As we approached the Crystal Ballroom, it did not take long to realize what we were in for. Droves of costume-clad party-goers gathered outside, awaiting entrance to Wonderland. We were all there for Living Prism’s 3rd annual Down the Rabbit Hole. Taking to heart the madness that Lewis Caroll wrote about it in 1865, Đår Sernoff – Living Prism’s chief mischief maker – and his motley crew transform a portion of Portland into a fantastical land wrought with perplexing paradigms achieved through mysterious mastery.
The parallels with the tale ran much deeper than the event’s namesake. Entering the ballroom, we were greeted by the most magnificent of flower-folk, welcoming us to revel in the rapturous regality residing within. The walls were strewn with scrolls designed after pages in the books themselves, complete with accurate depictions of the art at the time. The centerpiece of the ball, as one would expect, was a stage paying homage to the dimension of time. Intricately-cut gears of wood surrounded a warped clock, that sat below a glowing keyhole, through which we could see the silhouette of Alice tumbling to her eventual ecstasy.
Wandering around, we found numerous delights to the senses. The mezzanine was a bazaar of the bizarre – works of wearable art from Gato Montes, a collection of Chris Dyer pieces representing the artist above on stage, and a plethora of gems and stones. Journey upstairs to the balcony and we were treated to a conference of nomads of the highest order. Patrons gathered under the fabled tree our beloved Cheshire calls home. The ground was strewn with pillows and other soft, loungy materials, making it irresistible not to park yourself for a little and take it all in. To top it off, long tables were replete with teacups, saucers, and all the objects of a mad hatter’s affection. Angelic attendants were serving a strong brew, brightening the spirits of anyone who wished to imbibe. And for our musing, there were two artists painting surreal images inspired by the sounds below.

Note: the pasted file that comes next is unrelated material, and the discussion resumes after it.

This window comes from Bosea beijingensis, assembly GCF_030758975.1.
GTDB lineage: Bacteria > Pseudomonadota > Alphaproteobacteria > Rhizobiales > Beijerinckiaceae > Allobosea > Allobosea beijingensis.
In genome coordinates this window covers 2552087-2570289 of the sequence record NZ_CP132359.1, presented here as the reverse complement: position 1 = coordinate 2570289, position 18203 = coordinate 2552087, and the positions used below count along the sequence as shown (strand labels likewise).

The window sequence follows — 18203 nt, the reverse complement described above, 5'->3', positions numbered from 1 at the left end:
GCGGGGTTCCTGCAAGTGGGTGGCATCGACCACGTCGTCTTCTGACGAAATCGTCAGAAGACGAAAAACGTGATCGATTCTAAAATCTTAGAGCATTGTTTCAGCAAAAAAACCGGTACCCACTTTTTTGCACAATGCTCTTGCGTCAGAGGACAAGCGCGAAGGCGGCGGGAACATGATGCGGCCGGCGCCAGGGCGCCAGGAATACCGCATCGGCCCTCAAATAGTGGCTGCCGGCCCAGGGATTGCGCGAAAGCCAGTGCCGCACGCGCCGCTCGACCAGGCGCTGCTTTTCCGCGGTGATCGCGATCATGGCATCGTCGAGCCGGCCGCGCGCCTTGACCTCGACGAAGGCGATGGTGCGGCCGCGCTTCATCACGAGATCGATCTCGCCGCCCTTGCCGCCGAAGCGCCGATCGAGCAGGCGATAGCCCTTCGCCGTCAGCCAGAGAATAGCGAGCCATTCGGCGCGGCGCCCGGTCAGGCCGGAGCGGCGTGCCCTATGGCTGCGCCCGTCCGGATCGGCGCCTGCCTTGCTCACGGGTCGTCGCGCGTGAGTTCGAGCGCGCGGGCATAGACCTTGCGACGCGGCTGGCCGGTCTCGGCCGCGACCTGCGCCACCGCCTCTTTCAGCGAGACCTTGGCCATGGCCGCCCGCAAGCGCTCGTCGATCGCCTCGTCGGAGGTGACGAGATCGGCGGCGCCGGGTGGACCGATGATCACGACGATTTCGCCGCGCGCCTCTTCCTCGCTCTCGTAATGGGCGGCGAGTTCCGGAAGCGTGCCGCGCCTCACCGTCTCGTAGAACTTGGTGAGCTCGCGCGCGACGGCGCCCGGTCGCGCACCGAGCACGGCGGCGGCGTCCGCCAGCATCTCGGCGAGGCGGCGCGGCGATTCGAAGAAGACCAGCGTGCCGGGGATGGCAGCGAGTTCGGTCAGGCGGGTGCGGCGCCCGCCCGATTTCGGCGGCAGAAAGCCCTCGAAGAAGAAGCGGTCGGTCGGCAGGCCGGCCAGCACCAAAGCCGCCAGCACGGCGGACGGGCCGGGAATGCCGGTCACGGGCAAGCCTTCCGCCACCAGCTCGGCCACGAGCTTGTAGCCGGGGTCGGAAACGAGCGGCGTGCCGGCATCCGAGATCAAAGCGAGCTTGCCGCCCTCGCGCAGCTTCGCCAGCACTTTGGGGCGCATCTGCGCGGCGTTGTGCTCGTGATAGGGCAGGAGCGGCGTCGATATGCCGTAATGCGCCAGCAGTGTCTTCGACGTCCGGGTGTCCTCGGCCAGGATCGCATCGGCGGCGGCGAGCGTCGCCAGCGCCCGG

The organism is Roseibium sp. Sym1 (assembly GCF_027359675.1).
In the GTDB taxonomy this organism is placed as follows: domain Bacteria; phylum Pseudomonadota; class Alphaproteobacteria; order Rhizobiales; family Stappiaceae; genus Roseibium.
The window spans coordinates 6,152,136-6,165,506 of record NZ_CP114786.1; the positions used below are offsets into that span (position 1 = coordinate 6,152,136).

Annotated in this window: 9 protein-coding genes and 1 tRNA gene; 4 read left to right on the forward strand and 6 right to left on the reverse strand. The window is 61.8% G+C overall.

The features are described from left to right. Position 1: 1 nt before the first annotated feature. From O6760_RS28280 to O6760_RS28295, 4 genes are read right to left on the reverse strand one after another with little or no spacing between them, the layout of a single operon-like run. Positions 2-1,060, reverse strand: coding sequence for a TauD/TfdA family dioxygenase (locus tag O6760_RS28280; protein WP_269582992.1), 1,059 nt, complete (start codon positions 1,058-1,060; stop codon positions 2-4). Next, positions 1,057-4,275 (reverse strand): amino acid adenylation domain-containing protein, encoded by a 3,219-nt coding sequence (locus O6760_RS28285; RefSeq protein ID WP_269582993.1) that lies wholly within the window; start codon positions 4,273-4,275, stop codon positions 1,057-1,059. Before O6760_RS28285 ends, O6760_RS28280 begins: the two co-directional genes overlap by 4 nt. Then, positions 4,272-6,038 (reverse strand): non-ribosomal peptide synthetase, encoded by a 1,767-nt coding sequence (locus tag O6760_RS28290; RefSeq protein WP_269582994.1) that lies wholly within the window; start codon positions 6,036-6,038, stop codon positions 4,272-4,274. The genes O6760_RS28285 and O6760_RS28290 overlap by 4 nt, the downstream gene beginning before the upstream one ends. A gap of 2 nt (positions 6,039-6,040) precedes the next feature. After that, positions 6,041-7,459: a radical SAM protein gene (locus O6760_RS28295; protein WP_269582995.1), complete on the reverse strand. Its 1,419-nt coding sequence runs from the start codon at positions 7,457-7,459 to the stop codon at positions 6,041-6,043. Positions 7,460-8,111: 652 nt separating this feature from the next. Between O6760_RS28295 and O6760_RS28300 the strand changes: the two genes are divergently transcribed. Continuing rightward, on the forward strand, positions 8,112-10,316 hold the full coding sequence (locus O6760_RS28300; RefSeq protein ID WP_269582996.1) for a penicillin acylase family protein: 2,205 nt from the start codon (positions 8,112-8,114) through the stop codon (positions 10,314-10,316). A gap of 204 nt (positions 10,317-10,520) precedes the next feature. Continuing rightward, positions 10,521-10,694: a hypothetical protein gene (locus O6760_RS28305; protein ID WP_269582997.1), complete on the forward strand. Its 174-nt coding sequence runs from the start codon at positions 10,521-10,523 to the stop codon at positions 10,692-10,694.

The soundscape of the night was beautifully crafted. Mr. Moo and And/Or enticed us and led us in, not unlike the white rabbit heading towards the arboreal portal. As we tumbled down to Wonderland, we became hypnotized by the Eastern inspired percussion of Drumspyder. Landing on our feet, the ambient aural aberrations of Bluetech played softly to us, making it all the easier to drink that potion and eat that cake. Finding our way into Wonderland, we followed the sounds of Phutureprimitive who reminded us where we were by queuing up a remix of Gary Jule’s Mad World. And just as we thought we had come to understand this magical place, Antennae arrived, hitting us with so much psychedelic bass. Through it all, we were fortunate enough to watch the amazingly talented Chris Dyer paint a Cheshire cat that inspired whimsy in all who chose to take its gaze. Surely, it was a fantastical journey through sound, but there was much much more abound.
Interspersed throughout the evening were a variety of performances so grand even the Queen would be impressed. Oregon Country Fair’s performance troupe, Risk of Change, gallivanted through the crowd taking the persona of flamingos and the royal highness herself, playing the most magnificent game of croquet. On stage we were captivated by the variety of Wanderlust Circus. Their routine ranged from feats of incredible strength to dastardly aerial acrobatics to some truly imaginative work with a hover board. And as Antennae took the stage, so did all of the Alice’s from the crowd – both men and women.
There is no doubt in our mind that Living Prism is doing its part to “keep Portland weird”. Together with other crews, like Savory Events, we are incredibly excited for the future of this scene in Portland. This city seems to breed a certain kind of creativity that is evident both in the event production and its participants. We can’t to see what’s next!
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